CHARLOTTE – The American Civil Liberties Union (ACLU) of North Carolina joins those calling on the Charlotte-Mecklenburg Police Department (CMPD) to publicly release all body and dash camera footage, as well as audio dispatch recordings, of the events surrounding the police shooting of Keith Lamont Scott, a 43-year-old man with a traumatic brain injury, who, according to the Guardian’s database The Counted, was the 194th Black person killed by U.S. police this year.
On Saturday, the department released portions of body and dash camera footage showing the moments immediately before and after police shot and killed Mr. Scott. But the department has not released all the video footage of the moments leading up to and following the encounter, leaving many questions still unanswered.
Susanna Birdsong, Policy Counsel for the ACLU of North Carolina, released the following statement:
“The videos released this weekend raise a host of questions about why police shot and killed Keith Lamont Scott, and whether, in doing so, the officers involved violated state or federal law, in addition to failing to follow the department’s own rules regarding the use of deadly force, de-escalation, when to wear and activate body cameras, and more.
“In the interest of full transparency, Charlotte-Mecklenburg police must stop releasing information to the public on a piecemeal basis and disclose all remaining body and dash camera footage, as well as audio of dispatch recordings, of the moments before and after Mr. Scott was killed. The public and Mr. Scott’s family deserve to see and hear all available information about whether something was in his hand and why a man who was suspected of no crime, other than the newly disclosed accusation that he possessed a minor amount of marijuana, is now dead.”
On the use of force:
“Although we don’t yet have statistics on the number of people with disabilities killed by U.S. police, Mr. Scott certainly was not the first. The videos we have seen so far of his last moments raise serious questions about why officers were so quick to use deadly force rather than any number of other tactics that could have de-escalated their encounter with a man who lived with a mental disability. In several videos, Mr. Scott’s wife can be heard telling officers that Mr. Scott has a ‘T.B.I.’ (traumatic brain injury) and had just taken his medicine.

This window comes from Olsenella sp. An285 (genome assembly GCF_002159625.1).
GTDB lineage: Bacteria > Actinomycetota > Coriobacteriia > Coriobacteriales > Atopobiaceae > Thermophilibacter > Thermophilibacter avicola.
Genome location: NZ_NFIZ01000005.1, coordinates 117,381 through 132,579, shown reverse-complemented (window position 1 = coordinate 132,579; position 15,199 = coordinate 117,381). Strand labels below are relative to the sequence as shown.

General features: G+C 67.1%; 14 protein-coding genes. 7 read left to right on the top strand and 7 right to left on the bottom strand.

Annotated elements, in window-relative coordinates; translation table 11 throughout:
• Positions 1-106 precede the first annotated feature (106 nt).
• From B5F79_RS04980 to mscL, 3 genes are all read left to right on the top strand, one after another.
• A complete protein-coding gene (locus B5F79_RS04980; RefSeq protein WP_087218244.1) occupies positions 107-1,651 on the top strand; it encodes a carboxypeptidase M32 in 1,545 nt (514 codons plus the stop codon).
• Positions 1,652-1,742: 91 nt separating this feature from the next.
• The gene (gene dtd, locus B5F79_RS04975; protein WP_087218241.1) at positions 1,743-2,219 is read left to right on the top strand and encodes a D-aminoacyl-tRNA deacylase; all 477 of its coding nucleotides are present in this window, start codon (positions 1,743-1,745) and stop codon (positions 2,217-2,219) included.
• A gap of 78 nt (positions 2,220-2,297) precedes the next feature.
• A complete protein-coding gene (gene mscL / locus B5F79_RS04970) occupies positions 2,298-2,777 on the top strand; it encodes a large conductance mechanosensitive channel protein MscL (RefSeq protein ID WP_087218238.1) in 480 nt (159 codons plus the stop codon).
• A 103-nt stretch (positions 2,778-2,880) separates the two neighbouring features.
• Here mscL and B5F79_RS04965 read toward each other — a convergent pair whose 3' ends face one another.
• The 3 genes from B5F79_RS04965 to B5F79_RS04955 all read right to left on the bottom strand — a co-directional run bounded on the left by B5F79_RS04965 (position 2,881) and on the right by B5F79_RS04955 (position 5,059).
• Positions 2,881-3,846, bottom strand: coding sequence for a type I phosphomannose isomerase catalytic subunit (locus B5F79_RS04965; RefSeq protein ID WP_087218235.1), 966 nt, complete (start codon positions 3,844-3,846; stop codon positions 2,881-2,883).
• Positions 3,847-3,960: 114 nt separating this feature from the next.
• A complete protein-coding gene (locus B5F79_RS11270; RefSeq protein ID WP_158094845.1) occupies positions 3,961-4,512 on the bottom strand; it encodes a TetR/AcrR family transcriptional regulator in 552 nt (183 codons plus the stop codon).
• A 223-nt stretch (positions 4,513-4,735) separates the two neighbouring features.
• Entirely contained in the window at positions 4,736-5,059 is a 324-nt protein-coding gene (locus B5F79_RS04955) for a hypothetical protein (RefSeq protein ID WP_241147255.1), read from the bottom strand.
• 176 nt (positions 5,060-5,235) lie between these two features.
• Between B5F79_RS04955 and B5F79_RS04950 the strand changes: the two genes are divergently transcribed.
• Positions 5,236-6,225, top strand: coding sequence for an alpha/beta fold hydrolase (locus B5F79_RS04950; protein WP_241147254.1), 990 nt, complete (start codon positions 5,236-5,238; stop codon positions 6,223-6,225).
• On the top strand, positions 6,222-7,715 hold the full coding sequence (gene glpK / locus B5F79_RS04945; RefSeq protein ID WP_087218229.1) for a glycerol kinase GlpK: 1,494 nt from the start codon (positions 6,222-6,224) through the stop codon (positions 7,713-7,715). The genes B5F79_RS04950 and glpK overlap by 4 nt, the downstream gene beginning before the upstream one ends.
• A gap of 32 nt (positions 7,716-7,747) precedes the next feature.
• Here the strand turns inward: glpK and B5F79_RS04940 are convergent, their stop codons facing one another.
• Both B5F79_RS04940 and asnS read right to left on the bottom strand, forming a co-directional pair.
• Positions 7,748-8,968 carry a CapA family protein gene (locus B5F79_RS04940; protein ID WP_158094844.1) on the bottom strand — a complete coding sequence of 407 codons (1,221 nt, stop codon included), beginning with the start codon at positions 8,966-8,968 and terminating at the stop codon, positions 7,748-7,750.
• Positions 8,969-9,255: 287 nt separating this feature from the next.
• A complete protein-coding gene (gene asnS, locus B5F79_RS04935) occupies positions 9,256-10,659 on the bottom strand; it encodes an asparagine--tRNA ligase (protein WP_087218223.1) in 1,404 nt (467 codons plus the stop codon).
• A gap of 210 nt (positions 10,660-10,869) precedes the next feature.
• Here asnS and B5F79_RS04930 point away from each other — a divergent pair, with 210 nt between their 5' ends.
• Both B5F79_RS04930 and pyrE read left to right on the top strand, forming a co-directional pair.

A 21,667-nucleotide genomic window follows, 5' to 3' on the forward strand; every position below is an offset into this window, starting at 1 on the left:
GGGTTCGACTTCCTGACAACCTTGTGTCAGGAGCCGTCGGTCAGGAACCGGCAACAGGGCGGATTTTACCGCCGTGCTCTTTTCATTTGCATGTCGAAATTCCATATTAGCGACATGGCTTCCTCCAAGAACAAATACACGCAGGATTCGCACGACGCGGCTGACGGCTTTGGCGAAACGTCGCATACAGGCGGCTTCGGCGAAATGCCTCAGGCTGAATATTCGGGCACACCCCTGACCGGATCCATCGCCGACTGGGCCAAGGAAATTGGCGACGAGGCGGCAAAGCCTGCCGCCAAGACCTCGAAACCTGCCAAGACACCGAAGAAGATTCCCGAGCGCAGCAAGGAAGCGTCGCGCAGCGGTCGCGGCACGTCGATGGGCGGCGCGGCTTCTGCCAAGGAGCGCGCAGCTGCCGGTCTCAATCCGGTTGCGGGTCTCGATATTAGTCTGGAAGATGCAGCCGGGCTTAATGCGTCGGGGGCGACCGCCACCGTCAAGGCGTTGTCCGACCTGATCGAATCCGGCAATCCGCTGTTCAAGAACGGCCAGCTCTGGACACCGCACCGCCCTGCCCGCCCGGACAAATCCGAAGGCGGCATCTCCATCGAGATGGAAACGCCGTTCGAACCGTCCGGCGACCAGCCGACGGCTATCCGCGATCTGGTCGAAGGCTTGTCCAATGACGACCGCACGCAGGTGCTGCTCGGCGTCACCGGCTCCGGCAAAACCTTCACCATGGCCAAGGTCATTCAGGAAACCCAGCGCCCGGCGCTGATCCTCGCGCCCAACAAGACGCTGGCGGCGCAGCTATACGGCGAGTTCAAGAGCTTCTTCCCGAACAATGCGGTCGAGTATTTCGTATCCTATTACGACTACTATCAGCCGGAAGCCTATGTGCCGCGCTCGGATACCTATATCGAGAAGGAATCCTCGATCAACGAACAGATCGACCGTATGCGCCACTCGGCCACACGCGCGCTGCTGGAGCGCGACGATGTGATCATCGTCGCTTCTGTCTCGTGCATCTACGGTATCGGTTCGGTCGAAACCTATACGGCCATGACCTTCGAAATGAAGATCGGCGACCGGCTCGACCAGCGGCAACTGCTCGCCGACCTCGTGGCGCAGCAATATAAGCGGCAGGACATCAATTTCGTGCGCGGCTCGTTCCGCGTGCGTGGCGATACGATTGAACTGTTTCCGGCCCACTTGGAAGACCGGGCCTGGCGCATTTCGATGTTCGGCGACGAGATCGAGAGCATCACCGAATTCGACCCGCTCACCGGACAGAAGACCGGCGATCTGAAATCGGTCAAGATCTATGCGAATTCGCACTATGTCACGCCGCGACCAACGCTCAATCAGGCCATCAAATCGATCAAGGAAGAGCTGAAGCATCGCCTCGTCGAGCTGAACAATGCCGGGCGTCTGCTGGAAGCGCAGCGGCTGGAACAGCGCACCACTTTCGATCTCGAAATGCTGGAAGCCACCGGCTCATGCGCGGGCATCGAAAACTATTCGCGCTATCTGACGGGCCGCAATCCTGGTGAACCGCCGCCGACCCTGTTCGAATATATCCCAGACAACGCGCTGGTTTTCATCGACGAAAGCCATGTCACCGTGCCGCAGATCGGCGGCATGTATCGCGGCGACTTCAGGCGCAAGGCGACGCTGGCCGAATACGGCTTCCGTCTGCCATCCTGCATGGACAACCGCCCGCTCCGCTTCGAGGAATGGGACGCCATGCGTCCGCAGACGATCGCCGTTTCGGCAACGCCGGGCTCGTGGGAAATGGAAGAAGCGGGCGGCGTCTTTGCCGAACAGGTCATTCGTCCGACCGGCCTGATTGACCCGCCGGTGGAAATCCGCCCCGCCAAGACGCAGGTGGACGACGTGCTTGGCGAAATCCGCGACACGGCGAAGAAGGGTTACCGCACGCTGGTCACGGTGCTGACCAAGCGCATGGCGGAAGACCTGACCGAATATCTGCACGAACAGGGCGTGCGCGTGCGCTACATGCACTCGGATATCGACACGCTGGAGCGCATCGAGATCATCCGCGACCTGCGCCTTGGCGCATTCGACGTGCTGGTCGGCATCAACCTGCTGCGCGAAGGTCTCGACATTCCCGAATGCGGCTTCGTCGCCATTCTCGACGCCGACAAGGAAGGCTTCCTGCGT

“In 2015, the Charlotte City Council unanimously passed a civil liberties resolution that included directives for how officers should interact with members of the public, including those with disabilities, and how to de-escalate potentially violent situations. The available information suggests that the officers who encountered Mr. Scott did not abide by those directives, and calls into question whether the Charlotte Police Department has adequately trained any of its officers to respond effectively to such situations.”
On officer use of body cameras:
“We also have questions about why the officer who killed Mr. Scott was not wearing a body camera, as CMPD’s own policy states that ‘recordings shall occur prior to or in anticipation of an arrest’ and also apply to ‘suspicious vehicles or persons.’
“Missing audio at the beginning of the video from the officer who was wearing a body camera indicates that the officer in question did not turn on his camera when the department’s policy required him to do so. Because officers were engaging a person who they claimed was suspicious, and reportedly even left the scene temporarily to outfit themselves with additional gear, body cameras should have been turned on earlier so there would be full audio and visual accounts of what happened.
“Last year, Chief Putney announced plans to phase out dash cameras, citing their cost and the implementation of officer worn body cameras. The fact that a dash camera – and not a body camera – seems to have captured the clearest vantage of Mr. Scott’s shooting shows that dash cameras remain vitally important and the department must retain them.
“CMPD must release whatever audio and video footage remains of the shooting of Mr. Scott now. The department must not simply run out the clock on the new law that will block the public from seeing body camera footage without a court order. CMPD should do the right thing and release all the footage.”
As of October 1, a new North Carolina law, HB 972, will prevent law enforcement agencies from releasing body camera footage in the public interest without a court order. Under the law, which the ACLU has opposed, people captured on video by body cameras would also be barred from having a copy of the footage unless they successfully obtained a court order.